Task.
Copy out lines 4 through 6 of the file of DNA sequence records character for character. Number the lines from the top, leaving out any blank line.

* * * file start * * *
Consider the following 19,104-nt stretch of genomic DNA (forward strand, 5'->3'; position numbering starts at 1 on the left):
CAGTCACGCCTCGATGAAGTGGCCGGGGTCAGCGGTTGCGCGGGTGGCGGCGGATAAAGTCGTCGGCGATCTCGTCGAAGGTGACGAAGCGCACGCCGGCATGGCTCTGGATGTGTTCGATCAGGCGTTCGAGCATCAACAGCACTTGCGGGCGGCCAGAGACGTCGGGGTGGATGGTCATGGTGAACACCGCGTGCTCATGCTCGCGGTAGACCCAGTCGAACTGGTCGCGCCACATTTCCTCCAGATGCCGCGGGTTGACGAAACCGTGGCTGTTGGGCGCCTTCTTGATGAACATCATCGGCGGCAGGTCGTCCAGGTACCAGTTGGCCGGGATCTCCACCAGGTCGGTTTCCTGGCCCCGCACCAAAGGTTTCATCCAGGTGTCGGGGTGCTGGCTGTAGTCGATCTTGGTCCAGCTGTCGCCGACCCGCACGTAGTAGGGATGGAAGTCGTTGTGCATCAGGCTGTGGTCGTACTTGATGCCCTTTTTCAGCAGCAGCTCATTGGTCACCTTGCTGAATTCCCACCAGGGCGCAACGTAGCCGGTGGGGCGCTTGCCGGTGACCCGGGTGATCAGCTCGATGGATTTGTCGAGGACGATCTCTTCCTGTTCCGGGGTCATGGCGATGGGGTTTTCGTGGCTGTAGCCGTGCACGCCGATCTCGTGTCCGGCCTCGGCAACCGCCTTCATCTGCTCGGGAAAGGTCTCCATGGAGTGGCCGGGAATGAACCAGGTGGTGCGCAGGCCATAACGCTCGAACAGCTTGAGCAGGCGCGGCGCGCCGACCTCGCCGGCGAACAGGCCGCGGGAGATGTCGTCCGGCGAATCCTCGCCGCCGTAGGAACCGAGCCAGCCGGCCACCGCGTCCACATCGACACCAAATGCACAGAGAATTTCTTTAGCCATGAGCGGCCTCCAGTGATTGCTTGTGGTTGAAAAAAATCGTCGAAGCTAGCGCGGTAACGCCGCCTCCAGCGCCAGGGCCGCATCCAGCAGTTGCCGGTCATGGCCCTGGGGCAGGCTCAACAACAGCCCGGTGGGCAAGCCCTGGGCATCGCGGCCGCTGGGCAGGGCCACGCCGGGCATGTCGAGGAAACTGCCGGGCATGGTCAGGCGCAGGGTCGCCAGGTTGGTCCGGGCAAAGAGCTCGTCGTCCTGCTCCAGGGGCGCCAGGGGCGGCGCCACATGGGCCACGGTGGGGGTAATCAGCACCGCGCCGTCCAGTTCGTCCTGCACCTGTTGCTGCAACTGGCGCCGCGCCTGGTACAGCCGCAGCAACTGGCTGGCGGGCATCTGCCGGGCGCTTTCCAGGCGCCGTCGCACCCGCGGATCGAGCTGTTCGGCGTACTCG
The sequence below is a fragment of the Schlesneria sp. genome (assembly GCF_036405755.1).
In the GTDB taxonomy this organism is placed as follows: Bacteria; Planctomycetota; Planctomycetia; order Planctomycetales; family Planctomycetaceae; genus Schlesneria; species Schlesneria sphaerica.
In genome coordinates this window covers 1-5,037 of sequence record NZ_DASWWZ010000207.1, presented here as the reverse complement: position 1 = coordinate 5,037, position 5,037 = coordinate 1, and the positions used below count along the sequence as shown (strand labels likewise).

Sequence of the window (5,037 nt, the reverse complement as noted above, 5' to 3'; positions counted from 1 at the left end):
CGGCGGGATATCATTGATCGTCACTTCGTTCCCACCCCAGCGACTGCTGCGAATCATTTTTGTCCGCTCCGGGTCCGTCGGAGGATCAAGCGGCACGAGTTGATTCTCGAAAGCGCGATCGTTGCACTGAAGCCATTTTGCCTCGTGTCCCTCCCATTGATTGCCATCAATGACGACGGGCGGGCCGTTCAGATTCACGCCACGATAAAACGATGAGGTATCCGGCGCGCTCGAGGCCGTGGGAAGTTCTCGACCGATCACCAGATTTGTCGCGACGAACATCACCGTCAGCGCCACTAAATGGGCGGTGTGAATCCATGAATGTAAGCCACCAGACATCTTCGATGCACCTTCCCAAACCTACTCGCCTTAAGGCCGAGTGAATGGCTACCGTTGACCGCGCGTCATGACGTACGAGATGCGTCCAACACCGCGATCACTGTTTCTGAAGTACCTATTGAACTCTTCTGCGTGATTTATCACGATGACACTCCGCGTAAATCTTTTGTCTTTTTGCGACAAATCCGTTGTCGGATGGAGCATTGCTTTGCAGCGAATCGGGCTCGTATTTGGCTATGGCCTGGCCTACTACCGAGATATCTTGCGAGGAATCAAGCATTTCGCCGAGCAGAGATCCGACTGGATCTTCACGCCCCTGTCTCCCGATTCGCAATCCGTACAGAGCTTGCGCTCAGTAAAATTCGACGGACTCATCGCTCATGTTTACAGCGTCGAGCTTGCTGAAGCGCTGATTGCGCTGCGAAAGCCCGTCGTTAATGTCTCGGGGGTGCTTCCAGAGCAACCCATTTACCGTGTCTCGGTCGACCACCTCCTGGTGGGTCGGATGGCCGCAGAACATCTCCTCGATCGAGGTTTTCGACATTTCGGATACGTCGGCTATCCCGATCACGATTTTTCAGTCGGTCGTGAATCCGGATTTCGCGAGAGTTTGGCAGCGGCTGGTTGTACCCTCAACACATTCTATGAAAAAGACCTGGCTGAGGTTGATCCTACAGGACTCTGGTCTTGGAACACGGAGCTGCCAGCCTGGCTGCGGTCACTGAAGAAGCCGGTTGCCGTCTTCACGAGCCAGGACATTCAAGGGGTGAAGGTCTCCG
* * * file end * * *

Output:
In the GTDB taxonomy this organism is placed as follows: Bacteria; Planctomycetota; Planctomycetia; order Planctomycetales; family Planctomycetaceae; genus Schlesneria; species Schlesneria sphaerica.
In genome coordinates this window covers 1-5,037 of sequence record NZ_DASWWZ010000207.1, presented here as the reverse complement: position 1 = coordinate 5,037, position 5,037 = coordinate 1, and the positions used below count along the sequence as shown (strand labels likewise).

Sequence of the window (5,037 nt, the reverse complement as noted above, 5' to 3'; positions counted from 1 at the left end):